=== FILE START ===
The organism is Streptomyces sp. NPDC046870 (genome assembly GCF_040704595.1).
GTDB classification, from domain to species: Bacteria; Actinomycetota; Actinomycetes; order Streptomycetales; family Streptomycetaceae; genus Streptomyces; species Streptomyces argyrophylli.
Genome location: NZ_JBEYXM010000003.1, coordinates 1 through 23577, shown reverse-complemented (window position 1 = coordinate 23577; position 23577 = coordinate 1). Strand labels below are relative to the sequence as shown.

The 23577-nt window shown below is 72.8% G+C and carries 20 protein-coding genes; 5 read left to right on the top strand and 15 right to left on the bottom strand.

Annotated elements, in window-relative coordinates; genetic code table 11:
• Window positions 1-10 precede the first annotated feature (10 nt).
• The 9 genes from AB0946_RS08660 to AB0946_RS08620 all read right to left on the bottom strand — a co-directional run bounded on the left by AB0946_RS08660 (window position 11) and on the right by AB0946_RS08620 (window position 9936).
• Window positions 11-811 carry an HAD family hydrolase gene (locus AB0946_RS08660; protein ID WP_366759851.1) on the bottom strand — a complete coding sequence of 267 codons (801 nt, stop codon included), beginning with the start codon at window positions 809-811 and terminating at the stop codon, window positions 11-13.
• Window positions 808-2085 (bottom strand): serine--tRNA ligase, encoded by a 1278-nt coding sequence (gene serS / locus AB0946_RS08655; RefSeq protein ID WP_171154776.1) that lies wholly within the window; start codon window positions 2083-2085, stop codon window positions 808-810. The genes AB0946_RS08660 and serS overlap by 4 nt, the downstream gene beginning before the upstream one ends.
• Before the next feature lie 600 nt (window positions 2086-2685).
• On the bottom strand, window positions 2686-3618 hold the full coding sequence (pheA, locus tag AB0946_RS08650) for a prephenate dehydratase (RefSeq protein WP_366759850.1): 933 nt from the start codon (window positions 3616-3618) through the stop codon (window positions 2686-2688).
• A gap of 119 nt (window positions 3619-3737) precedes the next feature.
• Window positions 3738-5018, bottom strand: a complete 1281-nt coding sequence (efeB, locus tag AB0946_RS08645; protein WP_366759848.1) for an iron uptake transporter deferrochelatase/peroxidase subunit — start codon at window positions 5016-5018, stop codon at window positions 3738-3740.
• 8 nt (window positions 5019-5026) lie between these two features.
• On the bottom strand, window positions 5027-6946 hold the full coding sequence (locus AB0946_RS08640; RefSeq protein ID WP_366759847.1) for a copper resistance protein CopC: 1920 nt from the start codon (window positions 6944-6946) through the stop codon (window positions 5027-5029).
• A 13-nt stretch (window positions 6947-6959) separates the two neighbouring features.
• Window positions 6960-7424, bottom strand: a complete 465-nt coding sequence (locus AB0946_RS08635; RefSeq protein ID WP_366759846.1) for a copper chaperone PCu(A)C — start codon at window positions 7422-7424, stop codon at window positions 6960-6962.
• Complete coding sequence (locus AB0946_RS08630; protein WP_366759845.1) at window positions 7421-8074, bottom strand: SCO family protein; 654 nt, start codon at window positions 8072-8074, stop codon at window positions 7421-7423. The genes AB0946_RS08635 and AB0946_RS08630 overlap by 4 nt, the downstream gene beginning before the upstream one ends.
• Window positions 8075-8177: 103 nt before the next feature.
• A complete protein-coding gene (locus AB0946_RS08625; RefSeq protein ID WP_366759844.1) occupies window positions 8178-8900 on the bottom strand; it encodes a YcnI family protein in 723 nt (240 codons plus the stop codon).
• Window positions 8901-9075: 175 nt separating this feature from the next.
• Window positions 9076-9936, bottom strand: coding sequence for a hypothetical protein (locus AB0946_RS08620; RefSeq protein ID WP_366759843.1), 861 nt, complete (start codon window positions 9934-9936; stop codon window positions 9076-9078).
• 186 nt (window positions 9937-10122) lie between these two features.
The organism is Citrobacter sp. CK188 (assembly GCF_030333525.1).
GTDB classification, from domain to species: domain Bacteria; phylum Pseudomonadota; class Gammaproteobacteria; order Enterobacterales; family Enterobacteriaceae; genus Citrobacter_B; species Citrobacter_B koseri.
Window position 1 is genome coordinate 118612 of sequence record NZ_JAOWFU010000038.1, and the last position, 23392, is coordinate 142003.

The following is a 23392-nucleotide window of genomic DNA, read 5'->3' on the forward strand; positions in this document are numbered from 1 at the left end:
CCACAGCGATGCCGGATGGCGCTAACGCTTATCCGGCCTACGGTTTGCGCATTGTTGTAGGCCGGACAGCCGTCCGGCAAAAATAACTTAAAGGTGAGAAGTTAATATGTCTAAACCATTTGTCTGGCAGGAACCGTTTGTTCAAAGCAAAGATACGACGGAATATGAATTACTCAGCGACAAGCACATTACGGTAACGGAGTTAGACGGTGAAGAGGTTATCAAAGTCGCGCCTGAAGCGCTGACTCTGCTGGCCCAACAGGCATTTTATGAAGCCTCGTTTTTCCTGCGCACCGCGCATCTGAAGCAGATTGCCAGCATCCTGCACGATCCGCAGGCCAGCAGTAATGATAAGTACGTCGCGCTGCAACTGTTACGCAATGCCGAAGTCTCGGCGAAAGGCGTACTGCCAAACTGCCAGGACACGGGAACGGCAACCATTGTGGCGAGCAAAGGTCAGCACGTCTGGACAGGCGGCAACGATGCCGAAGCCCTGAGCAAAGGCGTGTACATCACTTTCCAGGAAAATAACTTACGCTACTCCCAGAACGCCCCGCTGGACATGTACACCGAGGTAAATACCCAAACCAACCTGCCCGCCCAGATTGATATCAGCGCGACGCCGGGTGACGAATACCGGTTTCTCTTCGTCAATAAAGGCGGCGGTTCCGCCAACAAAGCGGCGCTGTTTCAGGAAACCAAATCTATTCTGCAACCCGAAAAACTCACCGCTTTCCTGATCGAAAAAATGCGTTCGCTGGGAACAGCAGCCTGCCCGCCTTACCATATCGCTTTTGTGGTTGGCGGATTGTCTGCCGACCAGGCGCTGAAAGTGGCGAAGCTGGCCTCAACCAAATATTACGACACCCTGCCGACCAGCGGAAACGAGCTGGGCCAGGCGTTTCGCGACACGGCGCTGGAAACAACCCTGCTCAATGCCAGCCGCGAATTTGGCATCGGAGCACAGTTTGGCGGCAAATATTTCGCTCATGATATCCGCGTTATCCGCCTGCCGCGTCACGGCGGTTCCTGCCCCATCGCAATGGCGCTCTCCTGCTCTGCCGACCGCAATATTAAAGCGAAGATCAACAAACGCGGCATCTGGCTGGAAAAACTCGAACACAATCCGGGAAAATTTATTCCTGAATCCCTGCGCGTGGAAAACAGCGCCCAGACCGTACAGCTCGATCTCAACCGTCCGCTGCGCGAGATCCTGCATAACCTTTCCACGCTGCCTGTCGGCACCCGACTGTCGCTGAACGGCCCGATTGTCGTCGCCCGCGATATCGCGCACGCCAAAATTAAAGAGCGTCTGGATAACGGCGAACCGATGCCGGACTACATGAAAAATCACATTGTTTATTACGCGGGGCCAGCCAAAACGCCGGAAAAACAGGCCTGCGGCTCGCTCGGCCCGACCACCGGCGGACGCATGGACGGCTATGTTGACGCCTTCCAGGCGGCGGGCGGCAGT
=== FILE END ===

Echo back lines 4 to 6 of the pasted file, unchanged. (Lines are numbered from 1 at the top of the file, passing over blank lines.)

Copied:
The 23577-nt window shown below is 72.8% G+C and carries 20 protein-coding genes; 5 read left to right on the top strand and 15 right to left on the bottom strand.

Annotated elements, in window-relative coordinates; genetic code table 11:
• Window positions 1-10 precede the first annotated feature (10 nt).